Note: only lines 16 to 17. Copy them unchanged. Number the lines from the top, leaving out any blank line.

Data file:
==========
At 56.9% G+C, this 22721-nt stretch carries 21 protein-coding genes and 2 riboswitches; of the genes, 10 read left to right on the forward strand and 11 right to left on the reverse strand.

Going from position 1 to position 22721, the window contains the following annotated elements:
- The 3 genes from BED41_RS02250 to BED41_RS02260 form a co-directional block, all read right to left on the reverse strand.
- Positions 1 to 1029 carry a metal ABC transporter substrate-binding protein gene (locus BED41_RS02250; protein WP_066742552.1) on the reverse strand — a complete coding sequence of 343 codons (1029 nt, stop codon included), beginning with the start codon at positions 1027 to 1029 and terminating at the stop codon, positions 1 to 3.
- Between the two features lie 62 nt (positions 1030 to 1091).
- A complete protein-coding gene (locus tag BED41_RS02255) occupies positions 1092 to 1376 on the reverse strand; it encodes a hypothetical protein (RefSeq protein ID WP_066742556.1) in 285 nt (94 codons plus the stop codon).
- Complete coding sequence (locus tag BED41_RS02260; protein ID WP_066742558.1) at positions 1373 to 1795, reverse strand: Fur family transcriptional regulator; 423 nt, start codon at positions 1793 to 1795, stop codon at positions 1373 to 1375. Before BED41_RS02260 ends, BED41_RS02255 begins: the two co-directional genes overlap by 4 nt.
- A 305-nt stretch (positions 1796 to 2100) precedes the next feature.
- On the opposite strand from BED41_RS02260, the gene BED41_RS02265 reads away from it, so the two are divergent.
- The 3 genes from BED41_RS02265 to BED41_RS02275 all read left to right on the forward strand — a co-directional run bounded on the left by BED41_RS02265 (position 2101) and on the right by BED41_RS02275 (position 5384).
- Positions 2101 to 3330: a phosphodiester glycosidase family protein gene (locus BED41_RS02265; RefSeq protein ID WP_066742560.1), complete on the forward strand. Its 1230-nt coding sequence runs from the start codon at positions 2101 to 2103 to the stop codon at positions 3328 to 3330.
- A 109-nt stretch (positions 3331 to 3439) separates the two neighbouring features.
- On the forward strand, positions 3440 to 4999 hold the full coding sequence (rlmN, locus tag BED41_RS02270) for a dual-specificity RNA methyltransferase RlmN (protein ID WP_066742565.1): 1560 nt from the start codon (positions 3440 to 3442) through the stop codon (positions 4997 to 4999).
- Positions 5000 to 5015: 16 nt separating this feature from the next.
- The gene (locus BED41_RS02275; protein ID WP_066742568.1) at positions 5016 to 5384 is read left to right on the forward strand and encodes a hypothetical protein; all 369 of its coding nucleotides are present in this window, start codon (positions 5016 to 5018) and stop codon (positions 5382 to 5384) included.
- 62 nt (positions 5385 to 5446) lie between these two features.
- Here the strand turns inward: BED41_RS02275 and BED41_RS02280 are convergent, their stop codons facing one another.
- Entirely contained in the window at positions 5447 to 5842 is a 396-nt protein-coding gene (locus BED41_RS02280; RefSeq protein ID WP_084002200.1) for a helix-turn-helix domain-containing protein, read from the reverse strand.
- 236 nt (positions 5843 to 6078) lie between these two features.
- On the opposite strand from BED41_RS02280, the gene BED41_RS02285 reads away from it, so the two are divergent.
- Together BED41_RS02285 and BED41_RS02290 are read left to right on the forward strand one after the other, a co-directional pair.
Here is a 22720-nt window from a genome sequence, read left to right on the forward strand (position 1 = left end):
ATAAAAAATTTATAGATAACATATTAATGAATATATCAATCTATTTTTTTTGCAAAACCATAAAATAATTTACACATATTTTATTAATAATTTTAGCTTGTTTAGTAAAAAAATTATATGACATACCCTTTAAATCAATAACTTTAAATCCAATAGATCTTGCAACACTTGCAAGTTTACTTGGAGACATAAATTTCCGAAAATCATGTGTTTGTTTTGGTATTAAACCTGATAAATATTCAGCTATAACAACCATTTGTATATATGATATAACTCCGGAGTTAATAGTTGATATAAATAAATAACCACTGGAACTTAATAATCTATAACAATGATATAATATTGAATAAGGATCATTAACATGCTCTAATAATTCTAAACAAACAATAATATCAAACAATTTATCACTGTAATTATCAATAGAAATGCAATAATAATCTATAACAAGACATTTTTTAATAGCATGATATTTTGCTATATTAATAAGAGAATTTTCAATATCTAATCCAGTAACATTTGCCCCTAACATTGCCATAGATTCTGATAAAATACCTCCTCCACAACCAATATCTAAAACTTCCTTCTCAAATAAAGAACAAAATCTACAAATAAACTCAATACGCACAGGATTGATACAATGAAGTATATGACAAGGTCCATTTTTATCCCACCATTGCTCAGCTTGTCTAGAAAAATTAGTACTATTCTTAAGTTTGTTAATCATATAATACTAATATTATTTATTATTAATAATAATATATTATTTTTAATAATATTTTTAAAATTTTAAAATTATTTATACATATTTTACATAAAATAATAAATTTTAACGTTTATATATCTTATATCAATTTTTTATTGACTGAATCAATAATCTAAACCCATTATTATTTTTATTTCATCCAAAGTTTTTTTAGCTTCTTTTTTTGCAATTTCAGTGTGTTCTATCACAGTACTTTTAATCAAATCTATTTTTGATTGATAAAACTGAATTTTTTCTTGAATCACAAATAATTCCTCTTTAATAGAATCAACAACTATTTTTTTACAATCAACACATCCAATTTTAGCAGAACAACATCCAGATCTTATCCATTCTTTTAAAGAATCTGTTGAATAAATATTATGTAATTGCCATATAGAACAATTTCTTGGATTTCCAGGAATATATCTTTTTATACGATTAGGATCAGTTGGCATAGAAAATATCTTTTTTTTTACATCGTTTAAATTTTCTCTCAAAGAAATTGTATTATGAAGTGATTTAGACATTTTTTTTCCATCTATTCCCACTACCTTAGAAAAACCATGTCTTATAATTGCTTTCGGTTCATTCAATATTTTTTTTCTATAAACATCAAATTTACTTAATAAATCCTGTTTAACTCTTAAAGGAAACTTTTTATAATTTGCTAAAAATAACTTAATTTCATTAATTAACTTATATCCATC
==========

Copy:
- 62 nt (positions 5385 to 5446) lie between these two features.
- Here the strand turns inward: BED41_RS02275 and BED41_RS02280 are convergent, their stop codons facing one another.